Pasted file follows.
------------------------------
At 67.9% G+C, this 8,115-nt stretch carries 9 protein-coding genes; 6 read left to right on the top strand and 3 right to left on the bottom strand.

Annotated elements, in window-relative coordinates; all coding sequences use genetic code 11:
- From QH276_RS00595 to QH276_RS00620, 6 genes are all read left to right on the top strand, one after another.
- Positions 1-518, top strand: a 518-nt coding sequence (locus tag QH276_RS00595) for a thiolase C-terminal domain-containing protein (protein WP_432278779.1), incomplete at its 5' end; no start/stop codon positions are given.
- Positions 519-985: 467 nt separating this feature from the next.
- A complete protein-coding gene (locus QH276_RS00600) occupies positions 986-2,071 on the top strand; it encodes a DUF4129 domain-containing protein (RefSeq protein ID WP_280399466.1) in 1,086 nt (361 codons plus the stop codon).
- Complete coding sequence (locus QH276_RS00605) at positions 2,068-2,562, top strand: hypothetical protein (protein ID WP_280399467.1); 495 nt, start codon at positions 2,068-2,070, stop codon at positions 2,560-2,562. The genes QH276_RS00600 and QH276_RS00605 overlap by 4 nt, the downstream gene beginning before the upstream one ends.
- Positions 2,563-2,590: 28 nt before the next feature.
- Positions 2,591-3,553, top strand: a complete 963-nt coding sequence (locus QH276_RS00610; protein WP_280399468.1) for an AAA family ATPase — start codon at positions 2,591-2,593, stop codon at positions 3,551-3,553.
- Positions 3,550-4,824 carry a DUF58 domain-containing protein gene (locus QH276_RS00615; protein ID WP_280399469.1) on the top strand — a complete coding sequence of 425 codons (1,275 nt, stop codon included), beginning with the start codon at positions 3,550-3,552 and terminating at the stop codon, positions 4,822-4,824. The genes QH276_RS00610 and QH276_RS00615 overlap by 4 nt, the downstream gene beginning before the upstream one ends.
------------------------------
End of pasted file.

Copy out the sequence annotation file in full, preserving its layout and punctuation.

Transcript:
At 67.9% G+C, this 8,115-nt stretch carries 9 protein-coding genes; 6 read left to right on the top strand and 3 right to left on the bottom strand.

Annotated elements, in window-relative coordinates; all coding sequences use genetic code 11:
- From QH276_RS00595 to QH276_RS00620, 6 genes are all read left to right on the top strand, one after another.
- Positions 1-518, top strand: a 518-nt coding sequence (locus tag QH276_RS00595) for a thiolase C-terminal domain-containing protein (protein WP_432278779.1), incomplete at its 5' end; no start/stop codon positions are given.
- Positions 519-985: 467 nt separating this feature from the next.
- A complete protein-coding gene (locus QH276_RS00600) occupies positions 986-2,071 on the top strand; it encodes a DUF4129 domain-containing protein (RefSeq protein ID WP_280399466.1) in 1,086 nt (361 codons plus the stop codon).
- Complete coding sequence (locus QH276_RS00605) at positions 2,068-2,562, top strand: hypothetical protein (protein ID WP_280399467.1); 495 nt, start codon at positions 2,068-2,070, stop codon at positions 2,560-2,562. The genes QH276_RS00600 and QH276_RS00605 overlap by 4 nt, the downstream gene beginning before the upstream one ends.
- Positions 2,563-2,590: 28 nt before the next feature.
- Positions 2,591-3,553, top strand: a complete 963-nt coding sequence (locus QH276_RS00610; protein WP_280399468.1) for an AAA family ATPase — start codon at positions 2,591-2,593, stop codon at positions 3,551-3,553.
- Positions 3,550-4,824 carry a DUF58 domain-containing protein gene (locus QH276_RS00615; protein ID WP_280399469.1) on the top strand — a complete coding sequence of 425 codons (1,275 nt, stop codon included), beginning with the start codon at positions 3,550-3,552 and terminating at the stop codon, positions 4,822-4,824. The genes QH276_RS00610 and QH276_RS00615 overlap by 4 nt, the downstream gene beginning before the upstream one ends.